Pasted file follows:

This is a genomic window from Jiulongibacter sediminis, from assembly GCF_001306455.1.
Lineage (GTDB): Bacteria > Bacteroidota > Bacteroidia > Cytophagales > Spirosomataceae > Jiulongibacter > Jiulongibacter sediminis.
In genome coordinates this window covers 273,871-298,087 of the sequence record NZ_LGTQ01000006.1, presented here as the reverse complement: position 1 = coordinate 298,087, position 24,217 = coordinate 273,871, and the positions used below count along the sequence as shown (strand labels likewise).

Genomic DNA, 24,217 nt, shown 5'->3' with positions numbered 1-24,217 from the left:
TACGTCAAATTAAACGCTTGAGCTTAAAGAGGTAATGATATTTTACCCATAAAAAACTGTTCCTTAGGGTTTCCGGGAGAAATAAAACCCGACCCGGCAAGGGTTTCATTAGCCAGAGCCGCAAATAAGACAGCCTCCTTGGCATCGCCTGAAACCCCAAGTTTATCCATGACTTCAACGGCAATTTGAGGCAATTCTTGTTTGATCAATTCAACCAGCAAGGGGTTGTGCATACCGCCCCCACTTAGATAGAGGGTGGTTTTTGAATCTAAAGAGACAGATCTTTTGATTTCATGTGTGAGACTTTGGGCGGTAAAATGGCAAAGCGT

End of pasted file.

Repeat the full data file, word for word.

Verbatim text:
This is a genomic window from Jiulongibacter sediminis, from assembly GCF_001306455.1.
Lineage (GTDB): Bacteria > Bacteroidota > Bacteroidia > Cytophagales > Spirosomataceae > Jiulongibacter > Jiulongibacter sediminis.
In genome coordinates this window covers 273,871-298,087 of the sequence record NZ_LGTQ01000006.1, presented here as the reverse complement: position 1 = coordinate 298,087, position 24,217 = coordinate 273,871, and the positions used below count along the sequence as shown (strand labels likewise).

Genomic DNA, 24,217 nt, shown 5'->3' with positions numbered 1-24,217 from the left:
TACGTCAAATTAAACGCTTGAGCTTAAAGAGGTAATGATATTTTACCCATAAAAAACTGTTCCTTAGGGTTTCCGGGAGAAATAAAACCCGACCCGGCAAGGGTTTCATTAGCCAGAGCCGCAAATAAGACAGCCTCCTTGGCATCGCCTGAAACCCCAAGTTTATCCATGACTTCAACGGCAATTTGAGGCAATTCTTGTTTGATCAATTCAACCAGCAAGGGGTTGTGCATACCGCCCCCACTTAGATAGAGGGTGGTTTTTGAATCTAAAGAGACAGATCTTTTGATTTCATGTGTGAGACTTTGGGCGGTAAAATGGCAAAGCGT